PONCA CITY BABY RESPONDING TO SOUND FOLLOWING SEVERE HEAD TRAUMA
News 9 - July 25, 2023 4:34 pm
PONCA CITY, Okla. –
An infant who police say suffered severe head trauma in the hands of her babysitter has opened her eyes and is responding to sound.
Rebekah McCauley recorded video of her granddaughter, 2-month-old Korra Burdick, at Oklahoma Children’s Hospital in Oklahoma City on Sunday. The video showed Korra in her hospital bed at the pediatric intensive care unit looking at McCauley while McCauley spoke to her.
“We have a weight on this arm over here because this arm likes to wiggle,” McCauley said in the video.
Baby Korra, who will turn 3 months old on July 27, was critically injured on July 14 while in the care of her babysitter, 26-year-old Holly Sheppard, said Ponca City Police. Investigators said Sheppard initially claimed she did not know how the infant got hurt. But she later said she dropped the baby twice, according to police.
Sheppard told investigators she dropped Korra after tripping over a toy, the probable cause affidavit stated. But doctors thought the brain injury was too extensive to be caused by a drop. Police said they arrested Sheppard for child neglect, child abuse and obstruction of justice. Bond was set at $500,000 and she was ordered not to have contact with children, according to records. She’s scheduled to be in court on Friday.
McCauley said Korra suffered two skull fractures, swelling of the brain and brain bleed.
“When she came out of surgery (at Oklahoma Children’s Hospital), I just really questioned if we were going to make it through the night,” McCauley said.
But Korra did make it, and since then, she has made remarkable progress. For one, Korra’s seizures have stopped. In addition, the baby appears to be responsive since she was taken off sedation.
“Before I left Sunday night, she was asleep, and I went to tell her goodbye. And I just said, ‘Hey Peach, granny’s got to go now.’ And when I said that, she opened her eyes and looked right at me,” McCauley recalled. “It was very exciting to see her respond to the sound of my voice. And of course, I just cried.”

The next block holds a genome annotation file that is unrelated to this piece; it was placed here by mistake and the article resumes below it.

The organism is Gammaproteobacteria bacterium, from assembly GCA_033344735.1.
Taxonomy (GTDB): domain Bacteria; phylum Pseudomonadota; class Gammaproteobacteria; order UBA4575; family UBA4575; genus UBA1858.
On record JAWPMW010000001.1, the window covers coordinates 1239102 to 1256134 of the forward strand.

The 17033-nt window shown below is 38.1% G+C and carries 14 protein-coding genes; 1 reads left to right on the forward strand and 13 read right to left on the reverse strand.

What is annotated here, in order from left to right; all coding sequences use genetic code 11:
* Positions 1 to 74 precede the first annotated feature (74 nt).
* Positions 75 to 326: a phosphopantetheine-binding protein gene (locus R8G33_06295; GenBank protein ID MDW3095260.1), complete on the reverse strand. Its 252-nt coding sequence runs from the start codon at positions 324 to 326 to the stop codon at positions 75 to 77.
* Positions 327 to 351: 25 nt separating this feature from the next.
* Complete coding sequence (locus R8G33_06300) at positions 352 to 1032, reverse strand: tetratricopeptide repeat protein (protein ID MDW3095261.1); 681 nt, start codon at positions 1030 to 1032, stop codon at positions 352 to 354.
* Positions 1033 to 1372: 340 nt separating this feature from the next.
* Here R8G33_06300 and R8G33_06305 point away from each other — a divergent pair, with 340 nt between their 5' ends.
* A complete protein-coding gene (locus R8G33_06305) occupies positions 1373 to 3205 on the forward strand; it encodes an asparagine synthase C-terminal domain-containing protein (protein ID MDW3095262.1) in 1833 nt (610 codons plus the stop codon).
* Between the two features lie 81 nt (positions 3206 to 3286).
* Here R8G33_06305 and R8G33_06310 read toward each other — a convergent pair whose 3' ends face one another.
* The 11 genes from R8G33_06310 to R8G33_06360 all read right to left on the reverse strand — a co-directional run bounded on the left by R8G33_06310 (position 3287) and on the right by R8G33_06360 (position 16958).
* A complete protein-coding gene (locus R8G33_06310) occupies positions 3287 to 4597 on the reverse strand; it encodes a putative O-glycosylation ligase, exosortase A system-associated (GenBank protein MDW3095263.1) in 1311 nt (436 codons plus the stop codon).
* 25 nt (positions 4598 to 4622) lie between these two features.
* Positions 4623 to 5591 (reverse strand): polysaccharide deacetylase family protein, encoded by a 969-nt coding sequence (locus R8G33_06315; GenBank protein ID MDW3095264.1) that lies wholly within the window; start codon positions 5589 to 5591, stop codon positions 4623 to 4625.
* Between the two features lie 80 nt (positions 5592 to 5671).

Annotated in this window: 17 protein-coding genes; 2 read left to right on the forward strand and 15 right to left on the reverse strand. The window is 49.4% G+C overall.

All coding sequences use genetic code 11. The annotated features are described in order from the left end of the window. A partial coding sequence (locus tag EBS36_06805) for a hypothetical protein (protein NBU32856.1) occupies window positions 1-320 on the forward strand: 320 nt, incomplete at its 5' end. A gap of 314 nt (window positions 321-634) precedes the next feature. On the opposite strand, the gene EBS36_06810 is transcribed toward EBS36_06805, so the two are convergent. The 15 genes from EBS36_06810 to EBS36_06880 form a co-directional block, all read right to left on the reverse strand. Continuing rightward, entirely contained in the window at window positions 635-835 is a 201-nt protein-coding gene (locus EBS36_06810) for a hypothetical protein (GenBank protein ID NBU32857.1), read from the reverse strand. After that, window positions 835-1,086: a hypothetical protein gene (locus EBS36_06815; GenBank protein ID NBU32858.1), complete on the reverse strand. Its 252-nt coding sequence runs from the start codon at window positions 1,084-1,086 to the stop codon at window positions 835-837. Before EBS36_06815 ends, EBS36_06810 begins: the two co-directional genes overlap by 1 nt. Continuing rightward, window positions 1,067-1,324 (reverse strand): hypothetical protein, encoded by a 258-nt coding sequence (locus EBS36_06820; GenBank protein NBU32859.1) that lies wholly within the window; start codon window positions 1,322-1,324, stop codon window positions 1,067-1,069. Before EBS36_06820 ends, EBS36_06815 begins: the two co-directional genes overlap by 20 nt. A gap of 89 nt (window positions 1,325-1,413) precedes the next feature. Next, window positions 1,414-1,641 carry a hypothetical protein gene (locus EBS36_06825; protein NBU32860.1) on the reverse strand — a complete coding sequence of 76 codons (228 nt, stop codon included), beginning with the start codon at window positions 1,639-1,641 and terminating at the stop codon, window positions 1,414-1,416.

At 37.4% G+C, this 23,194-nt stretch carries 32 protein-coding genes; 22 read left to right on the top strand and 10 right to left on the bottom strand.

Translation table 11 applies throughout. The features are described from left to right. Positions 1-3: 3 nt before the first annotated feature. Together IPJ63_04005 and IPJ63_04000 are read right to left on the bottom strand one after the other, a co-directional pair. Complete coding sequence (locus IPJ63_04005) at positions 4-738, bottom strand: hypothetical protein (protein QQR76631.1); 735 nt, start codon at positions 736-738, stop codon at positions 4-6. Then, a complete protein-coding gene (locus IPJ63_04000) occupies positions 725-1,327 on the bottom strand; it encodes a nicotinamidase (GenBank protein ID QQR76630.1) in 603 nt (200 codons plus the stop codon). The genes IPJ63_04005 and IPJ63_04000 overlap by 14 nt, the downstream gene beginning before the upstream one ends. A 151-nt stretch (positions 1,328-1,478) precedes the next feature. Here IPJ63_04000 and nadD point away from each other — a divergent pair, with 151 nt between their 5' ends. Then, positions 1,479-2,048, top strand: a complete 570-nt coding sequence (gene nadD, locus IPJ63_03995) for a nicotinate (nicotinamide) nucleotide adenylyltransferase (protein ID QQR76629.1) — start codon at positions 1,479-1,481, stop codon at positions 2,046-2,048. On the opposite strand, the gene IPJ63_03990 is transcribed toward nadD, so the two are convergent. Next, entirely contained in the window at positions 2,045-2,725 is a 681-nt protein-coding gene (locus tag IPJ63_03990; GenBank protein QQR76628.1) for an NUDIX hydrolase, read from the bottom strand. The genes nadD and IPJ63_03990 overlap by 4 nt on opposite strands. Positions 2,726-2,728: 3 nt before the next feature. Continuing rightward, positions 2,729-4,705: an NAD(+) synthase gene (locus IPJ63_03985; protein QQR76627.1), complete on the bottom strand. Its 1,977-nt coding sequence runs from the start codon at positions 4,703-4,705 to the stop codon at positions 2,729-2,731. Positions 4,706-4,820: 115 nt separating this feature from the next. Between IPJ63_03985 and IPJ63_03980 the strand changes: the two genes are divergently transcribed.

To further help Korra heal, hospital staff began her occupational therapy began on Monday to improve her mobility.
“So they worked with her hands, range of motion in her legs to just basically work her muscles,” McCauley explained.
However, McCauley said Korra’s left side isn’t showing as much movement because she suffered a stroke to the right side of her brain.
“When they come in and they run their test every hour, they pinch each toe, pinch each finger, make sure that she is responding, and it’s a little more difficult and a lot slower on the left,” said McCauley.
Despite that, McCauley is optimistic that Korra can make a full recovery.
“I am confident that we can come out of this,” McCauley said. “She was very expressive with her eyebrows so I’m just believing that we’re not going to have any permanent damage.”
Korra is expected to be in the pediatric intensive care unit for weeks. With her parents missing work to be by her side, the community has organized several fundraisers to benefit the family.